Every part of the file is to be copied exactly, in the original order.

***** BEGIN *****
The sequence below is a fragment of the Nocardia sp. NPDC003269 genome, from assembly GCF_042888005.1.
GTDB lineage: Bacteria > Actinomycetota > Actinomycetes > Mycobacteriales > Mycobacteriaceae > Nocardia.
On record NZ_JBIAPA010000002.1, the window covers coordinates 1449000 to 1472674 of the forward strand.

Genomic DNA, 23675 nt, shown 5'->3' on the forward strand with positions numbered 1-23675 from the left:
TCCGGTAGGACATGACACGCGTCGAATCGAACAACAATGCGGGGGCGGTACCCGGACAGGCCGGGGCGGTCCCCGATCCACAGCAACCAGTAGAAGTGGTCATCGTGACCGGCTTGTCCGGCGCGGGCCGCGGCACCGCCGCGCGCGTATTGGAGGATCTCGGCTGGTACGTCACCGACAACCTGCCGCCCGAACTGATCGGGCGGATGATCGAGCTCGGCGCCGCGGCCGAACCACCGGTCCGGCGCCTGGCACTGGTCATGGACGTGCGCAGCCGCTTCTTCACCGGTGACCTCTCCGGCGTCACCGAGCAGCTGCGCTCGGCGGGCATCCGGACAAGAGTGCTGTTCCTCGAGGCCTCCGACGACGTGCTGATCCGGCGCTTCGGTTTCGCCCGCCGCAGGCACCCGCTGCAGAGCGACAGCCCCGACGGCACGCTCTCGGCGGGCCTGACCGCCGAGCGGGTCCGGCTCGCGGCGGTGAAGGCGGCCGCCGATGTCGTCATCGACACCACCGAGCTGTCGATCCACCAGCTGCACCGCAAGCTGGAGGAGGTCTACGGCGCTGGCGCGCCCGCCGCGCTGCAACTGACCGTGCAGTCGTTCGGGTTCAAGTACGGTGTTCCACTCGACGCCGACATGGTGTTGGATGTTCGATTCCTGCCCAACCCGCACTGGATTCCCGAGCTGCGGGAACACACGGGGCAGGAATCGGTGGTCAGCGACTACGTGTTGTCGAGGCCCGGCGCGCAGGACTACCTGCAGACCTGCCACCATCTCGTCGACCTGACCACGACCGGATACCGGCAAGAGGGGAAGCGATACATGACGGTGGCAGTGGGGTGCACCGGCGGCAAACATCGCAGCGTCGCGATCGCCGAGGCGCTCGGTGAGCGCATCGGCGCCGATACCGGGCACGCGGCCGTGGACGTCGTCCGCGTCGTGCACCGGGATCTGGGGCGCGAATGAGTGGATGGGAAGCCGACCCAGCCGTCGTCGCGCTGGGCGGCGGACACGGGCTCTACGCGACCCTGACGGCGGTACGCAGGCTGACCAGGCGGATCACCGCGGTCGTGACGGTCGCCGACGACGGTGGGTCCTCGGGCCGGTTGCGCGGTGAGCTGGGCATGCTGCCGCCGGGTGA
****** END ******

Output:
The sequence below is a fragment of the Nocardia sp. NPDC003269 genome, from assembly GCF_042888005.1.
GTDB lineage: Bacteria > Actinomycetota > Actinomycetes > Mycobacteriales > Mycobacteriaceae > Nocardia.
On record NZ_JBIAPA010000002.1, the window covers coordinates 1449000 to 1472674 of the forward strand.

Genomic DNA, 23675 nt, shown 5'->3' on the forward strand with positions numbered 1-23675 from the left:
TCCGGTAGGACATGACACGCGTCGAATCGAACAACAATGCGGGGGCGGTACCCGGACAGGCCGGGGCGGTCCCCGATCCACAGCAACCAGTAGAAGTGGTCATCGTGACCGGCTTGTCCGGCGCGGGCCGCGGCACCGCCGCGCGCGTATTGGAGGATCTCGGCTGGTACGTCACCGACAACCTGCCGCCCGAACTGATCGGGCGGATGATCGAGCTCGGCGCCGCGGCCGAACCACCGGTCCGGCGCCTGGCACTGGTCATGGACGTGCGCAGCCGCTTCTTCACCGGTGACCTCTCCGGCGTCACCGAGCAGCTGCGCTCGGCGGGCATCCGGACAAGAGTGCTGTTCCTCGAGGCCTCCGACGACGTGCTGATCCGGCGCTTCGGTTTCGCCCGCCGCAGGCACCCGCTGCAGAGCGACAGCCCCGACGGCACGCTCTCGGCGGGCCTGACCGCCGAGCGGGTCCGGCTCGCGGCGGTGAAGGCGGCCGCCGATGTCGTCATCGACACCACCGAGCTGTCGATCCACCAGCTGCACCGCAAGCTGGAGGAGGTCTACGGCGCTGGCGCGCCCGCCGCGCTGCAACTGACCGTGCAGTCGTTCGGGTTCAAGTACGGTGTTCCACTCGACGCCGACATGGTGTTGGATGTTCGATTCCTGCCCAACCCGCACTGGATTCCCGAGCTGCGGGAACACACGGGGCAGGAATCGGTGGTCAGCGACTACGTGTTGTCGAGGCCCGGCGCGCAGGACTACCTGCAGACCTGCCACCATCTCGTCGACCTGACCACGACCGGATACCGGCAAGAGGGGAAGCGATACATGACGGTGGCAGTGGGGTGCACCGGCGGCAAACATCGCAGCGTCGCGATCGCCGAGGCGCTCGGTGAGCGCATCGGCGCCGATACCGGGCACGCGGCCGTGGACGTCGTCCGCGTCGTGCACCGGGATCTGGGGCGCGAATGAGTGGATGGGAAGCCGACCCAGCCGTCGTCGCGCTGGGCGGCGGACACGGGCTCTACGCGACCCTGACGGCGGTACGCAGGCTGACCAGGCGGATCACCGCGGTCGTGACGGTCGCCGACGACGGTGGGTCCTCGGGCCGGTTGCGCGGTGAGCTGGGCATGCTGCCGCCGGGTGA